The Selfish Gene

200px-The_Selfish_Gene3Another book that is a must, “The selfish Gene“, first published in 1976 and written by Richard Dawkins. It is a good perspective on the beginning of life on earth. The way to describe it as replicator machines that fight for resources is perfect.

Everyone knows the second law of thermodynamics, right? In a natural thermodynamic process, there is an increase in the sum of the entropies of the participating systems. This basically means that the state of “confusion” of a system will increase in time. It explains why your house is such a mess if you don’t do anything about it! And yet, out of this chaos, life emerged. Isn’t that amazing? Life is about information, structure, organization… Exactly the opposite of the second law of thermodynamics.

So these replicator machines were organizing materials and replicating themselves. They were saving information about their structure for the replication process. They didn’t care about the second law of thermodynamics.

And they were getting better and better doing this until resources started to be scarce. So they developed new strategies, some were stilling materials from other replicator machines, some were protecting themselves from being stolen. These new machine functionality and properties were saved inside them for the future generations. The saving process was the predecessor of our genes. But then something even mode amazing happened! They started developing brains. Why? Well, brains do the same thing as the whole evolution process was doing but much faster. They can save information about survival tactics much much faster. So brains appeared as a powerful tool to help synchronize the more complex structure of these replicator machines so they could be more successful.

But brains have a major drawback, its information is lost when the replicator machine is destructed. To optimize survival of a replicator with a brain, this information must be broadcasted to other machines. That’s why brains are hard wired to detect identical machines and imitate its behavior, imitation being the best way to store this new information. This is how information is transmitted between generations. We need to learn fast. But that’s another story.

So I was saying, brains are getting better and better, at this point the replicator machines are multi-cell complex machines called animals, one animal family developed a new system in the brain, what we call the cortex. These specialized brain cells are a huge advantage over the previous brain structure, they are more efficient predicting the future. Not like a crystal ball, but an animal equipped with a cortex is much better doing things like: ah, I’ve seen this scenario before and my friend got eaten, so I’m not going that way.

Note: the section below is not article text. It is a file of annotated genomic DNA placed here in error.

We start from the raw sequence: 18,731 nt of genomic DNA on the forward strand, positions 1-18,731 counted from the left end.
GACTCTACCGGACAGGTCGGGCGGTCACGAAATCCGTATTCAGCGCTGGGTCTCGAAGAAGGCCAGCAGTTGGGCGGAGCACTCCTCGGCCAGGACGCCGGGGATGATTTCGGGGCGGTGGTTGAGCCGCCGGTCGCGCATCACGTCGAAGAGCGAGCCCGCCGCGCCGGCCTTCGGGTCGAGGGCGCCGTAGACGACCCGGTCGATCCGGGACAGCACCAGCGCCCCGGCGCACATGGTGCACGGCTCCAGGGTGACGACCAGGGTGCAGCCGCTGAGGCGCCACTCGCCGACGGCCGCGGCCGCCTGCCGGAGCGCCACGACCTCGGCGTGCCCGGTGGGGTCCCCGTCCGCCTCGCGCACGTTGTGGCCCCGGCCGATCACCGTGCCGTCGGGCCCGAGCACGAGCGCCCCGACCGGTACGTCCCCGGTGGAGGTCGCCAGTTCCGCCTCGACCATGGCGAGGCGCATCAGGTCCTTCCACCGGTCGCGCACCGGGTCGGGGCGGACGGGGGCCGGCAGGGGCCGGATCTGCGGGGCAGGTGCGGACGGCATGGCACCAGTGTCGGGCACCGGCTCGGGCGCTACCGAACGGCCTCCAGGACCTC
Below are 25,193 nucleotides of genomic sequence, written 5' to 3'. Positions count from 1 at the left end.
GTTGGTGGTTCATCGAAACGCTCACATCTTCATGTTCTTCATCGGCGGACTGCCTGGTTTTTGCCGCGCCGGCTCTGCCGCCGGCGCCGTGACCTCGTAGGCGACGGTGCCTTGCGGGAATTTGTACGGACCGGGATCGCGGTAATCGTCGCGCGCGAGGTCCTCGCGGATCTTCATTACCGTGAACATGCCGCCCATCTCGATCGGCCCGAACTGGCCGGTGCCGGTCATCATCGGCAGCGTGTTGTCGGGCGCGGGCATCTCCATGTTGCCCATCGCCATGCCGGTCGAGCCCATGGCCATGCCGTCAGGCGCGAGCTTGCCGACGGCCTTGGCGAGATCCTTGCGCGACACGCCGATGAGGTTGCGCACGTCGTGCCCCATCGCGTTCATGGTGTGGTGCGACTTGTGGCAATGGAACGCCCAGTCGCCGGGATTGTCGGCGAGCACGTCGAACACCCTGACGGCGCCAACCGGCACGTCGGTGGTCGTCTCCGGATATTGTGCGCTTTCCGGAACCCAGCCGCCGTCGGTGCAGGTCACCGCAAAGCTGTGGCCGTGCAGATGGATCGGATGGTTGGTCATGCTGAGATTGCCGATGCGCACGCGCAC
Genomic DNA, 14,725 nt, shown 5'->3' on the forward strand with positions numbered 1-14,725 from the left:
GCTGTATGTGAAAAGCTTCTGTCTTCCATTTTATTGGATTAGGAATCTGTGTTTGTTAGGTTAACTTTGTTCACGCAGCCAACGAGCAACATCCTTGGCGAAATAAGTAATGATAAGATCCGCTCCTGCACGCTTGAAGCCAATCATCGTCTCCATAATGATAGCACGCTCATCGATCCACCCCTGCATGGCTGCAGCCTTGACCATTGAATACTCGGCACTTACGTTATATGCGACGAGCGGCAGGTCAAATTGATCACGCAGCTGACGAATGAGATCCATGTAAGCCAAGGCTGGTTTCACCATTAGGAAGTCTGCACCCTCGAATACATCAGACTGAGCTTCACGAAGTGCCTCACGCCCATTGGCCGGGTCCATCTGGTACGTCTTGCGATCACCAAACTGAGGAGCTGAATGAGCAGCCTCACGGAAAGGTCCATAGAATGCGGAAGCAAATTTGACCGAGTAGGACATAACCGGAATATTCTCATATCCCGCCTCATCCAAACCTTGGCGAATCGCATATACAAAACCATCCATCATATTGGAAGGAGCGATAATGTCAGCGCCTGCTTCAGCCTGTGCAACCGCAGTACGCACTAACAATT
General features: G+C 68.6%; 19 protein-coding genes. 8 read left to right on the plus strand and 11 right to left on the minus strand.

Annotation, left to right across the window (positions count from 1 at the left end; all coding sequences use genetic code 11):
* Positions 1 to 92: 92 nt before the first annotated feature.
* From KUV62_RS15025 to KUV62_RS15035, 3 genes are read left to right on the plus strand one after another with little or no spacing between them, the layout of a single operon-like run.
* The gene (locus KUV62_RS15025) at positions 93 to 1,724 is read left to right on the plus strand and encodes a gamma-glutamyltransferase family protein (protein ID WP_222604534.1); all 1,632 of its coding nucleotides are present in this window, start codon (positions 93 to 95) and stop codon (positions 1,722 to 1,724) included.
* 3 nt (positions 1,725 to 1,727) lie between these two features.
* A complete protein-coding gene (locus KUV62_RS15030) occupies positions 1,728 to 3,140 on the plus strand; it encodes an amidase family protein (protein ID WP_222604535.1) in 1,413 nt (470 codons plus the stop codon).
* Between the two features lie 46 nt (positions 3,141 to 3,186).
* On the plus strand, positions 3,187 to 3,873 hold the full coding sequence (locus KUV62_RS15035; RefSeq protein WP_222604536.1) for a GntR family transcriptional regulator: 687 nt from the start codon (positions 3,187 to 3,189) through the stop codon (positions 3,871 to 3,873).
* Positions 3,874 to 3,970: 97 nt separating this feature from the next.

And this keeps getting better and better! In some brains there is a new structure we call neocortex. Think of it as the cortex++. One animal species in particular has lots of it, they are called humans. Now that type of animal can go much further in the process of storing information, processing it and taking decisions. This description from Ray Kurzweil is very good: “… understand a structure composed of diverse elements arranged in a pattern, representing that arrangement with a symbol, and then using that symbol as an element in a yet more elaborate configuration”. In brief they can extract a concept out of a complex system and work over this concept to create completely new stuff.

If you are reading this you are most likely part of this human species, as I do. We all have this neocortex hypertrophy issue that makes us believe we are very smart.  Its ok to think that way… but lets not get carried away. We need to understand what we really are: Programmable sequential machines. We process information. Stored information. Then we make decisions on that stored information. That’s all. If the information is bad, the decisions are bad. If we lack information, decisions are bad too. This leads us to obvious conclusions such as, we should spend all time possible collecting good information in order to improve our decisions.

This understanding of our brain’s workings and limitations is improving in recent years and I believe it will lead to another human revolution, comparable to the original “Human Revolution“. It will definitely separate us from one of the first rules in the origin of life: eat or be eaten. If we manage to make this new revolution happen then maybe human species is a viable species after all…!

This book also introduced the term “meme“. A meme is the equivalent of a gene, from a brain’s perspective. It replicates from brain to brain the same way a gene replicates in the physical world.

PS: This is an interesting article about the cortex.


Author: pedro_nf

Independent contractor on IT solutions and automation

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